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Through essays, conversations, and reviews, the architects, artists, journalists, and theorists gathered in Log 52 interrogate architecture’s role in a world of social, virological, environmental, and paradigmatic change. As David Adjaye says in a conversation with curator Thelma Golden and artist Rick Lowe about Black social practice, the work to be done today “is a planetary project that’s about understanding a world filled with a multitude of peoples and perspectives.”
The multiple perspectives in Log 52 include: Vickii Howell, Joycelyn Davis, Darron Patterson, and Joe Womack on the past, present, and future of Africatown in Mobile, Alabama; Deborah Gans on diverse and resilient communities in New Orleans; and Charles L. Davis II on the exhibition “Reconstructions: Architecture and Blackness in America.” Fonna Forman and Teddy Cruz remember the late Michael Sorkin and his prescient warnings about the neoliberal city; Matthew Soules looks at housing as a financial asset of global capitalism; and Patrick Templeton evaluates Thomas Heatherwick’s spectacle urbanism. In a series of book and exhibition reviews, Kurt W. Forster travels from the Gothic to the digital in Lars Spuybroek’s Grace and Gravity; Kyle Miller finds unlikely resonances among architects in David Erdman’s Introducing; Thomas de Monchaux follows constructive lines in Studio Ames’s “Linee Occulte”; and Whitney Moon sees double in BlairBalliet’s “No More Room.” In addition, Cynthia Davidson interviews Emilio Ambasz, often called the father of green architecture, and Lindy Roy and Leah Kelly study our nervous system’s mapping capacities.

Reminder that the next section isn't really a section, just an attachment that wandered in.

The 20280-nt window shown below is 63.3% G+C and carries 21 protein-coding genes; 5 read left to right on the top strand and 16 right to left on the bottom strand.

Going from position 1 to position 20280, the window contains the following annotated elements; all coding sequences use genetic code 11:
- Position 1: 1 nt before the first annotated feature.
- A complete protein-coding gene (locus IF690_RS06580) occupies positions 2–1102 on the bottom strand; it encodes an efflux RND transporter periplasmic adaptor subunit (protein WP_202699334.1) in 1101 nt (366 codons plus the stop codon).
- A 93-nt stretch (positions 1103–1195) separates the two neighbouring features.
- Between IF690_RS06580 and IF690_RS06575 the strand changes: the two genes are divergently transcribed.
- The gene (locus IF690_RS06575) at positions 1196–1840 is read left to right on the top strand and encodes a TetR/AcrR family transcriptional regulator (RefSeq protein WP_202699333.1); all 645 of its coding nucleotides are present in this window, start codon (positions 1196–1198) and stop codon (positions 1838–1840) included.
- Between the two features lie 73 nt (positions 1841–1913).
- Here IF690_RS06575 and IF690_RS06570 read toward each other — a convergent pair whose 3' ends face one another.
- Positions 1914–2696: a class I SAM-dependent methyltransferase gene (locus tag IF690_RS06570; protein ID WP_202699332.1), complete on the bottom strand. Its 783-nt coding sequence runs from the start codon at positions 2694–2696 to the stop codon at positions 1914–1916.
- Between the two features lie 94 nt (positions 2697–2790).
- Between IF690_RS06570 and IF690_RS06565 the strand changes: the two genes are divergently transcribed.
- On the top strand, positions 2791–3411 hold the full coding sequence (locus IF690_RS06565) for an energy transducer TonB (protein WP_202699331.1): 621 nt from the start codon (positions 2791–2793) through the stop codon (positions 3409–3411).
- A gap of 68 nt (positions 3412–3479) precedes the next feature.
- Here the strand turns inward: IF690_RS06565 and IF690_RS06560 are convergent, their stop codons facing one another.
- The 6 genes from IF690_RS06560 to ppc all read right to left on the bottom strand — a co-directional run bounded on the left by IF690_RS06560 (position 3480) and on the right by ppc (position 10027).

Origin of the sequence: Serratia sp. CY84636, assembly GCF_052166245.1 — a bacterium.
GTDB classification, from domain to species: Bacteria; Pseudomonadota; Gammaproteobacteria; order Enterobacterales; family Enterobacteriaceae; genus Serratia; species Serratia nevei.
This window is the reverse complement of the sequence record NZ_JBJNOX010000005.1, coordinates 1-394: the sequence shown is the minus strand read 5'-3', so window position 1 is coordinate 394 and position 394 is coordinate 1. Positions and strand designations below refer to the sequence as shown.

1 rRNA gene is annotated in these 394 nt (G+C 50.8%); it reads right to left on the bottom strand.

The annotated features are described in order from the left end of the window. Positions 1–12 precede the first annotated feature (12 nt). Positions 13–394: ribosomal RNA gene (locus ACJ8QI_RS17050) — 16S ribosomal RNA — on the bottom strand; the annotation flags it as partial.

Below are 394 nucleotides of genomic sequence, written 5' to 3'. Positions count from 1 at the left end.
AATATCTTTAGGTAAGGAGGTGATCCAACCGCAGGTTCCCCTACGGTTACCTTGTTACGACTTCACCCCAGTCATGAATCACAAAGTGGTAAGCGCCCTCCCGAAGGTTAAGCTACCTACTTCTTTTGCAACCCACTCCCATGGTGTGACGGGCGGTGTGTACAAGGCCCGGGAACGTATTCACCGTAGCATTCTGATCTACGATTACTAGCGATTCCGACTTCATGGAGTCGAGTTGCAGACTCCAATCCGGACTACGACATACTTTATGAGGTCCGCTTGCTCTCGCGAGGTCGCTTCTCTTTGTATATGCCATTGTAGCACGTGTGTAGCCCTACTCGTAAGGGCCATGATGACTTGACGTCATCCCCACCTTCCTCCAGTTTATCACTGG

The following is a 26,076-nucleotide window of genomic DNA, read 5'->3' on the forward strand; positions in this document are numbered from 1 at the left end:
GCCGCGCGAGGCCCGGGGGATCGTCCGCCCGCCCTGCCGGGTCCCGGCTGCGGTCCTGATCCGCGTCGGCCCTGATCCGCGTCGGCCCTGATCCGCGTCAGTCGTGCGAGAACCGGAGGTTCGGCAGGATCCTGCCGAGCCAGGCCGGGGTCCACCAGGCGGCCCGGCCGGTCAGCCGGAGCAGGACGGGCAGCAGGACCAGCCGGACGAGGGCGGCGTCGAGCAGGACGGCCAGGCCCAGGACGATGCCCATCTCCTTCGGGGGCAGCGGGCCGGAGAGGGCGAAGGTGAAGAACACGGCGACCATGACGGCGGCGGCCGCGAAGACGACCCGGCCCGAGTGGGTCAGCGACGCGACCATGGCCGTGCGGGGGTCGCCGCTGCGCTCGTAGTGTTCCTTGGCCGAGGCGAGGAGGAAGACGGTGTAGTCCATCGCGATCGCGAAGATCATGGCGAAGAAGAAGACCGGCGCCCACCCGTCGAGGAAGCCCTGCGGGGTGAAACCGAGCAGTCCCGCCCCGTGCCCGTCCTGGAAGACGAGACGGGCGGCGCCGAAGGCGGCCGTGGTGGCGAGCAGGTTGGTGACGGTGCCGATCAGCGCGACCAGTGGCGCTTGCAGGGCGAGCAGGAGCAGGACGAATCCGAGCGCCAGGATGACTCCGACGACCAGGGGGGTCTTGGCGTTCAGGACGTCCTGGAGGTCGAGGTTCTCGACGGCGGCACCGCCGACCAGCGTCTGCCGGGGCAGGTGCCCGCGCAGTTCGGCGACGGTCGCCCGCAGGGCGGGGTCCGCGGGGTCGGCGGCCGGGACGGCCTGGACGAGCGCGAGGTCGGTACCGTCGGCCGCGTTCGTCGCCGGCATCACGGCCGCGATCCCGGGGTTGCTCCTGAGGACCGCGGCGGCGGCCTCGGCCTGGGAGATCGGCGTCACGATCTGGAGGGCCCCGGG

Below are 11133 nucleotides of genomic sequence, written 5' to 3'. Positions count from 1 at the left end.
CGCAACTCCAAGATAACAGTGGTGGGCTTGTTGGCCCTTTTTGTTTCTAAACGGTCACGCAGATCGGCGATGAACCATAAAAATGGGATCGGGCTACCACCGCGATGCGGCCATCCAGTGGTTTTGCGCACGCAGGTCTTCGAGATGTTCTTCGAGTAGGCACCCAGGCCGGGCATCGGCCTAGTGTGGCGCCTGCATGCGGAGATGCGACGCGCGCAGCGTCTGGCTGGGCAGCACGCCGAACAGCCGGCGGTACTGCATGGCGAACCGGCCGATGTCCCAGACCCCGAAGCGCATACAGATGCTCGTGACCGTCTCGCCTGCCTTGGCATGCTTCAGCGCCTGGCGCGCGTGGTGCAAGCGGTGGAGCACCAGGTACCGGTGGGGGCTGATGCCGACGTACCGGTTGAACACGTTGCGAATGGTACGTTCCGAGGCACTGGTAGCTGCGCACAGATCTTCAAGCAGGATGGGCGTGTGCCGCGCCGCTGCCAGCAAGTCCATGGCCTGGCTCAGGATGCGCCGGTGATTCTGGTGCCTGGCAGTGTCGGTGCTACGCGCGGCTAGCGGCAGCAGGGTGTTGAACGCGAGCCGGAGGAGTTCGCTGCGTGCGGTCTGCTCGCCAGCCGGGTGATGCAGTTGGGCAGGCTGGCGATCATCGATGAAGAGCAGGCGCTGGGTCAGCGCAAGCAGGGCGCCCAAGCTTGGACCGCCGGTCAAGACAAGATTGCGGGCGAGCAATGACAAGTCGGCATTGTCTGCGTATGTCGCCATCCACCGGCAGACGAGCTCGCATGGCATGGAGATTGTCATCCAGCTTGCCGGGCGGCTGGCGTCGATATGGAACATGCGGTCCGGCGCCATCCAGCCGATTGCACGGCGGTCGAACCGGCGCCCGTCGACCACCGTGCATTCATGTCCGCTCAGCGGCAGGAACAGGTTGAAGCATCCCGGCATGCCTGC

Log 52 concludes with Cosmodality, the third guest-edited nature section, which features essays by Sanford Kwinter on VR, Ed Keller on cosmopolitics, and a discussion between guest editor Gökhan Kodalak and philosopher Elizabeth Grosz.
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